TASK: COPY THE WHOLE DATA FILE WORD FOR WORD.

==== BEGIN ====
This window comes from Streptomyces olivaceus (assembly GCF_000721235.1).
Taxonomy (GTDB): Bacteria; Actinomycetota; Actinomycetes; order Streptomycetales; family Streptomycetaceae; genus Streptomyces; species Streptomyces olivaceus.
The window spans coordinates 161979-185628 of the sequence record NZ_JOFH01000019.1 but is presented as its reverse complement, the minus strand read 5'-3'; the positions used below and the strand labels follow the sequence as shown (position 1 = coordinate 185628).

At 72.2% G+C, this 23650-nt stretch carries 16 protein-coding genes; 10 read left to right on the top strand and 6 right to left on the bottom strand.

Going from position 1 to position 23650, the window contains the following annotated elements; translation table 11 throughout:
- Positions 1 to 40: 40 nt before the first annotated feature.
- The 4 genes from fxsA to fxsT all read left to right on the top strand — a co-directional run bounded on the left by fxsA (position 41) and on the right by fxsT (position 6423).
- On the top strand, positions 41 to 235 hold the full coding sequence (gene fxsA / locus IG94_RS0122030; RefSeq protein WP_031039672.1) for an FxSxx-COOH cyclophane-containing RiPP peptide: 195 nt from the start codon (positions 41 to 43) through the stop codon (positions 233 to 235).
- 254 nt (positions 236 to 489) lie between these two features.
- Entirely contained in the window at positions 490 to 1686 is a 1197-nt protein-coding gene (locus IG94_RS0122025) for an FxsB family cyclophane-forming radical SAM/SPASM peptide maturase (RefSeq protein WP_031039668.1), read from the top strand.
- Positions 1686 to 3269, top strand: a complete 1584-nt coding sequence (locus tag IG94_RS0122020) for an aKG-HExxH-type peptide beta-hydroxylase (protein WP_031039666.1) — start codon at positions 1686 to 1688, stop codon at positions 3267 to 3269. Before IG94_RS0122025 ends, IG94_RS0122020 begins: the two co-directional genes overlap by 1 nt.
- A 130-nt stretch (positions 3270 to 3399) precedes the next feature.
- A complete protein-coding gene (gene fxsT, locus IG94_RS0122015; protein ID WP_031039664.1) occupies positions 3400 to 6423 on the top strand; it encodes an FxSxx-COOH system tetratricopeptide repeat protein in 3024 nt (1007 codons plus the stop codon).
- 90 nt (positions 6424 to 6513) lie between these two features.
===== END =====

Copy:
This window comes from Streptomyces olivaceus (assembly GCF_000721235.1).
Taxonomy (GTDB): Bacteria; Actinomycetota; Actinomycetes; order Streptomycetales; family Streptomycetaceae; genus Streptomyces; species Streptomyces olivaceus.
The window spans coordinates 161979-185628 of the sequence record NZ_JOFH01000019.1 but is presented as its reverse complement, the minus strand read 5'-3'; the positions used below and the strand labels follow the sequence as shown (position 1 = coordinate 185628).

At 72.2% G+C, this 23650-nt stretch carries 16 protein-coding genes; 10 read left to right on the top strand and 6 right to left on the bottom strand.

Going from position 1 to position 23650, the window contains the following annotated elements; translation table 11 throughout:
- Positions 1 to 40: 40 nt before the first annotated feature.
- The 4 genes from fxsA to fxsT all read left to right on the top strand — a co-directional run bounded on the left by fxsA (position 41) and on the right by fxsT (position 6423).
- On the top strand, positions 41 to 235 hold the full coding sequence (gene fxsA / locus IG94_RS0122030; RefSeq protein WP_031039672.1) for an FxSxx-COOH cyclophane-containing RiPP peptide: 195 nt from the start codon (positions 41 to 43) through the stop codon (positions 233 to 235).
- 254 nt (positions 236 to 489) lie between these two features.
- Entirely contained in the window at positions 490 to 1686 is a 1197-nt protein-coding gene (locus IG94_RS0122025) for an FxsB family cyclophane-forming radical SAM/SPASM peptide maturase (RefSeq protein WP_031039668.1), read from the top strand.
- Positions 1686 to 3269, top strand: a complete 1584-nt coding sequence (locus tag IG94_RS0122020) for an aKG-HExxH-type peptide beta-hydroxylase (protein WP_031039666.1) — start codon at positions 1686 to 1688, stop codon at positions 3267 to 3269. Before IG94_RS0122025 ends, IG94_RS0122020 begins: the two co-directional genes overlap by 1 nt.
- A 130-nt stretch (positions 3270 to 3399) precedes the next feature.
- A complete protein-coding gene (gene fxsT, locus IG94_RS0122015; protein ID WP_031039664.1) occupies positions 3400 to 6423 on the top strand; it encodes an FxSxx-COOH system tetratricopeptide repeat protein in 3024 nt (1007 codons plus the stop codon).
- 90 nt (positions 6424 to 6513) lie between these two features.